Eldorado National Forest
The Eldorado presently has a fairly diverse habitat for wildlife. This is due to its diversity in climate, elevation, soil, water, and other physical features. Logging activities and large fires, which have produced considerable sub-climax habitats, have added to the Forest's diversity.
It is estimated that the Eldorado National Forest contains a total of 340 species of animal life: 202 birds, 79 mammals, 24 reptiles, 20 fish, and 15 amphibians. Most of these species are inconspicuous creatures, seldom noticed by visitors, and are common to much of the northern California Sierra habitat.
The bald eagle, an endangered species, is found on the Eldorado during the winter months. Sightings of the peregrine falcon have been verified during the summer nesting period. Region 5 sensitive listed species found on the Eldorado National Forest include Sierra Nevada red foxes, pine martens, fishers, spotted owls, great gray owls, goshawks, and willow flycatchers.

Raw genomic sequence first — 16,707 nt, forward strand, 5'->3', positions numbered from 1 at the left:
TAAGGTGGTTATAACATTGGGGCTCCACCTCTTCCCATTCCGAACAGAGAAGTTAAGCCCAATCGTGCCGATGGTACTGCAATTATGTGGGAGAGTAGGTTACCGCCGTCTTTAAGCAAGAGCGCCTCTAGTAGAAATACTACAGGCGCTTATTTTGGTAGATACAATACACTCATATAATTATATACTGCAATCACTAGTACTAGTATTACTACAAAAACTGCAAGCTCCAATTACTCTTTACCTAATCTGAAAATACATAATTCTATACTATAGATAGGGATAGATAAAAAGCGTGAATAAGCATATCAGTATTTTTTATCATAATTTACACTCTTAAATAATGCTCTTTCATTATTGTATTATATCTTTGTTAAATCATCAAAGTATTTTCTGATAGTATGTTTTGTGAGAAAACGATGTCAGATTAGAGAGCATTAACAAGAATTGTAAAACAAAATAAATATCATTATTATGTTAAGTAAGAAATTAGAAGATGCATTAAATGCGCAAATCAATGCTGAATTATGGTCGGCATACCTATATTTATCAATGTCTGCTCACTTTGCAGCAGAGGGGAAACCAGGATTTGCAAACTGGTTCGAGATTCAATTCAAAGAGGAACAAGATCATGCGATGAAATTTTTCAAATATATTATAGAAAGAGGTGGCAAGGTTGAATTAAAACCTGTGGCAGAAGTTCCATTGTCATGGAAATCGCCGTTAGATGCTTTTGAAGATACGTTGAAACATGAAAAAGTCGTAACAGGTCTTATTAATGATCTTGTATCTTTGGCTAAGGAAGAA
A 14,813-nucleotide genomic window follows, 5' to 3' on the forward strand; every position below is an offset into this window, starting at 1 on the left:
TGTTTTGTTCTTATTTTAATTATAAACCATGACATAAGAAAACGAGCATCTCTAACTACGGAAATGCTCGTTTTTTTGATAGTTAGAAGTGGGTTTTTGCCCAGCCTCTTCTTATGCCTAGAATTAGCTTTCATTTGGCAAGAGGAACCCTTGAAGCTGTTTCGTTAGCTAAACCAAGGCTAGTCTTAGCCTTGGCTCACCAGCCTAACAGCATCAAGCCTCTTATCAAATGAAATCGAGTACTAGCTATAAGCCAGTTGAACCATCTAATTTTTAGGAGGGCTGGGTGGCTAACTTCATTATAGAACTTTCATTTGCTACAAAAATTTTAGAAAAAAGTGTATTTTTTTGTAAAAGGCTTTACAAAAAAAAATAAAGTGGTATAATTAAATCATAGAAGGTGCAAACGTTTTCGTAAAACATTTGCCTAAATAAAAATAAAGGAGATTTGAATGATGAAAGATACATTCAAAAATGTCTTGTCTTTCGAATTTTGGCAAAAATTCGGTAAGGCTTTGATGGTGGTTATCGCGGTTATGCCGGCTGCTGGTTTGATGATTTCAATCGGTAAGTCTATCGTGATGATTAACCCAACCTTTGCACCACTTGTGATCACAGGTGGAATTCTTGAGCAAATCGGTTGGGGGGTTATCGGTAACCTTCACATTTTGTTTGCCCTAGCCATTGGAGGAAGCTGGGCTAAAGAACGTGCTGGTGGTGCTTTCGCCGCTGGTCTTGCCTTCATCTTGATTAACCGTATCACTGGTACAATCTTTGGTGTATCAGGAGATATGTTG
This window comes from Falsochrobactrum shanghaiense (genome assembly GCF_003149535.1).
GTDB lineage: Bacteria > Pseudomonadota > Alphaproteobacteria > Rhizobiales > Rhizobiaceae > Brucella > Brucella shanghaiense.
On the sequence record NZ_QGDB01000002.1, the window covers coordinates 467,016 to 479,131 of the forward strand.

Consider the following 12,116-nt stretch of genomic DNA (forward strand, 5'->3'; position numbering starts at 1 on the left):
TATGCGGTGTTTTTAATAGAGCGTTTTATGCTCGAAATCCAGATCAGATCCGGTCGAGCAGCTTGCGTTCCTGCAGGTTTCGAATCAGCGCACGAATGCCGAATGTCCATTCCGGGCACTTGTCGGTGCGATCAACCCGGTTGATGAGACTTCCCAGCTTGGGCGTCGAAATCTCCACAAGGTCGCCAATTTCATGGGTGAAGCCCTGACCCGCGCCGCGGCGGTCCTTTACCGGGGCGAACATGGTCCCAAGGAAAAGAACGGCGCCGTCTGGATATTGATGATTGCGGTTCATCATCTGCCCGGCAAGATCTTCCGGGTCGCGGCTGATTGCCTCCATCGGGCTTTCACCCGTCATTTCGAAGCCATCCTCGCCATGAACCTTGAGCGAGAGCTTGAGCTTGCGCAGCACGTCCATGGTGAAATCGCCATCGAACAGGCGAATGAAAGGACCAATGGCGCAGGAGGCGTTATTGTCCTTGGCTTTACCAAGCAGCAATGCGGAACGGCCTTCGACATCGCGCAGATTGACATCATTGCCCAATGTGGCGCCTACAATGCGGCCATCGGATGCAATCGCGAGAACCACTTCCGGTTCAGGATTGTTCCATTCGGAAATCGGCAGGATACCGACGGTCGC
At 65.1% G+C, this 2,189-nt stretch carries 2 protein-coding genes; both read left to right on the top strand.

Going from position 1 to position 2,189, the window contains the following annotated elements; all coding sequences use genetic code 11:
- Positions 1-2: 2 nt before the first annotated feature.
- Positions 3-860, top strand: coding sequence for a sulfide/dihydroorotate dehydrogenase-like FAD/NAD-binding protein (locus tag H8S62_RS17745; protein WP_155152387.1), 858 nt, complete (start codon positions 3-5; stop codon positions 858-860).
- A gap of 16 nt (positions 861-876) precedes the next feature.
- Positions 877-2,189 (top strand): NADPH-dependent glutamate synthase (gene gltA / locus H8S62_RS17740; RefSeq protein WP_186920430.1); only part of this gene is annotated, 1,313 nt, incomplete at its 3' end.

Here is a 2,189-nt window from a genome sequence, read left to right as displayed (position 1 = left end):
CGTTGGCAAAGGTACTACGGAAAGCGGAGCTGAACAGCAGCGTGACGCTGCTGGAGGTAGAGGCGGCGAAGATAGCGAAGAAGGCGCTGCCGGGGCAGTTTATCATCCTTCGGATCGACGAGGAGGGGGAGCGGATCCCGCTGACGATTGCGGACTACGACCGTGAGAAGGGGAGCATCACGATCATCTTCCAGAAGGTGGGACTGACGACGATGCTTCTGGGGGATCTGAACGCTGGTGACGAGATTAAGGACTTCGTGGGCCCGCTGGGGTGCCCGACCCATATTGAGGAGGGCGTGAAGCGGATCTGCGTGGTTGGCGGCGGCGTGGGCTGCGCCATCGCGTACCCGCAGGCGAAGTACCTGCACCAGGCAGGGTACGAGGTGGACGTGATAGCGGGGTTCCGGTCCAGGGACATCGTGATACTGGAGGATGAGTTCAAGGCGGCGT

The California mule deer, numbering 10,000 to 16,000 animals, is the Forest's single most sought after game species. Bear and mountain lion are found on the Forest. Small mammals include bobcat, coyote, weasel, raccoon, jack rabbit, porcupine, California ground squirrel, marmot, and Sierra pocket gopher.
The small game species are blue grouse, cottontail rabbit, gray squirrel, band-tailed pigeon, mountain quail, mourning dove, and an occasional wild turkey. Raptor species are golden eagle, red-tailed hawk, sharp-shinned hawk, and great horned owl. Turkey vultures are also common seasonally.
Over 100 species of song birds are found on the Eldorado. Some of the more commonly seen species are mountain chickadee, Stellar's jay, Clark's nutcracker, pygmy nuthatch, robin, red shafted flicker, myrtle warbler, fox sparrow, rufous-sided towhee, Oregon junco, white-crowned sparrow, yellow-bellied sapsucker, white-headed woodpecker, and acorn woodpecker.
Details mentioned in this article were accurate at the time of publication